‘Once-in-a-century’ Storm Cuts Transport Links around Vancouver

Meatpie

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A Canadian minister has said he has "no doubt" that a deadly storm in British Columbia is linked to climate change.
Thousands were evacuated after an "atmospheric river" - a long strip of moisture in the air that transports water from tropical areas towards the poles - dumped the region's monthly rainfall average in 24 hours.

The storm severed road and rail links and caused mass power cuts.
One person was killed in a landslide, and at least two others are missing.

Mike Farnworth, the local minister of public safety, told reporters he had "no doubt these are climate-related events".
The impact of climate change on the frequency of storms is still unclear, but we know that increased sea surface temperatures warm the air above and make more energy available to drive hurricanes, cyclones and typhoons. As a result, they are likely to be more intense with more extreme rainfall.

The world has already warmed by about 1.2C since the industrial era began and temperatures will keep rising unless governments around the world make steep cuts to emissions.
The extreme weather in Canada comes days after world leaders met for the COP26 climate conference in Glasgow.

The same region, British Columbia, suffered a record high heat wave in the summer that killed more than 500 people, and wildfires that destroyed an entire village.

The provincial minister of transportation, Rob Fleming, told a news conference that it was the "worst weather storm in a century".
All 7,000 residents of Merritt, about 120 miles (193km) north-east of Vancouver, were ordered to flee their homes on Monday. Snow fell there on Tuesday, and cars could be seen floating in icy flood waters.
Helicopter crews were also sent to the town of Agassiz to rescue about 300 people who became trapped on a cut-off road.

The rains and winds had largely finished by Tuesday afternoon, but several communities remained stranded.

Residents of some neighbourhoods in the city of Abbotsford were told on Tuesday to leave immediately as rising water levels posed "a significant risk to life".
In a press conference on Wednesday, Mayor Henry Braun said water levels in the nearby Fraser River were dropping but warned: "We're not out of this yet.
"If we have another weather event like we just went through, we're in deep doo-doo," he said.

Rescue operations are still under way in the area, and aerial assessments of the damage are being conducted.
The Royal Canadian Mounted Police (RCMP) confirmed on Tuesday that one woman was killed in a highway landslide near Lillooet, about 250km from Vancouver.

Motorist Kathie Rennie told CBC News she saw the landslide come down on traffic that was already at a standstill.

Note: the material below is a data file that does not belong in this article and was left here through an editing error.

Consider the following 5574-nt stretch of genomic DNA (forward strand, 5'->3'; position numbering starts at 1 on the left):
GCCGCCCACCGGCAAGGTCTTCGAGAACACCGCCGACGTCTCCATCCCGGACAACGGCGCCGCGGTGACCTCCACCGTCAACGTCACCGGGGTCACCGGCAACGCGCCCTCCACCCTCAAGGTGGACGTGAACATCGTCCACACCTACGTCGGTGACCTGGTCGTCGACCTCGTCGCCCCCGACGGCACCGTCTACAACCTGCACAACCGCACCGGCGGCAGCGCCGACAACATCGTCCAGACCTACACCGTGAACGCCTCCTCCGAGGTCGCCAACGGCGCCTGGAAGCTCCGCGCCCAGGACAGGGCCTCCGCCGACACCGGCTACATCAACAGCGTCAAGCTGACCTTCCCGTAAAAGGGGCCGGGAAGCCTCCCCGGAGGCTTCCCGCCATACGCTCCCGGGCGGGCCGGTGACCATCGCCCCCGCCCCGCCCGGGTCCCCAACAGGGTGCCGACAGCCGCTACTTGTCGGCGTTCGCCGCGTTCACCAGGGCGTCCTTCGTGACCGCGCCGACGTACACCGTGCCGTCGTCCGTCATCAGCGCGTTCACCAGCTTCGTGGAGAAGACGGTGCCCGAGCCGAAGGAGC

"I just turned around, and I'm just watching the whole side of the mountain coming down and taking out these cars... everything just being swept away. Just complete panic," she said.

 

Meatpie

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qPoJwH5.jpg

A view shows the damaged Coquihalla Highway 5 after mudslides near Coldwater River Provincial Park, British Columbia, Canada.

Abbotsford mayor warns of $1bn in damage from flooding


Abbotsford mayor Henry Braun warned senior level Canadian officials that damage from recent flooding could cost upwards of $1bn, reports the Globe and Mail.

During a news conference today, Braun said he spoke to Canada prime minister Justin Trudeau, British Columbia premier John Horgan, and other ministers who assured him that the region had their support following the natural disaster.

“I take them all at their word, but I’ve also prepared them for one big bill at the end this, because this is not just going to be $10-million, or $50-million; this is in the multiple hundreds, if not higher than that,” said Braun this morning.

Braun also added that current cost estimates didn’t include replacing the city’s dikes, as a cost for that is still be generated. A previous study done years ago estimated that only replacing the Sumas and Matsqui dikes would cost around $400mn.

“They said that the province will be there for us. When you start totalling those things up, you’re going to get up to $1-billion, I predict,” said Braun.

Meanwhile:
  • Canadian forces have started arriving in British Columbia to help stranded residents and search areas hit by landslides and heavy flooding.
  • Floods could lead to country-wide shortages and price surges
  • More information from the Guardian’s Chris Watson on the causes behind flooding in British Columbia
  • Abbotsford mayor Henry Braun said the flooding situation is not resolved, saying, “We are not out of this by a long shot.”
  • Flooding in BC could be Canada’s costliest disaster according to local news outlets
 

Meatpie

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Aerial footage shows aftermath of catastrophic floods that hit British Columbia

 

fireboots

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This is my part of the world. While the results are catastrophic, having every road and rail route cut off, the number of deaths has been extremely low, only 5 confirmed fatalities, all of those in landslides north of Whistler. The roads and railways South into Washington State are still open, except that the main Southbound Railway runs through Abbotsford, and that line is cut off.
This is way less devastating than the heat dome and wildfires of the Summer, well over 500 fatalities. Some of those bodies weren't discovered for weeks!
And something that is ongoing is the Opiod crises, over 100 deaths a month in Metro Vancouver. This is really a poisoning crises, as virtually all opioids are now basically Fentanyl, and there is a lot of Fentanyl in other "recreational" drugs!
 
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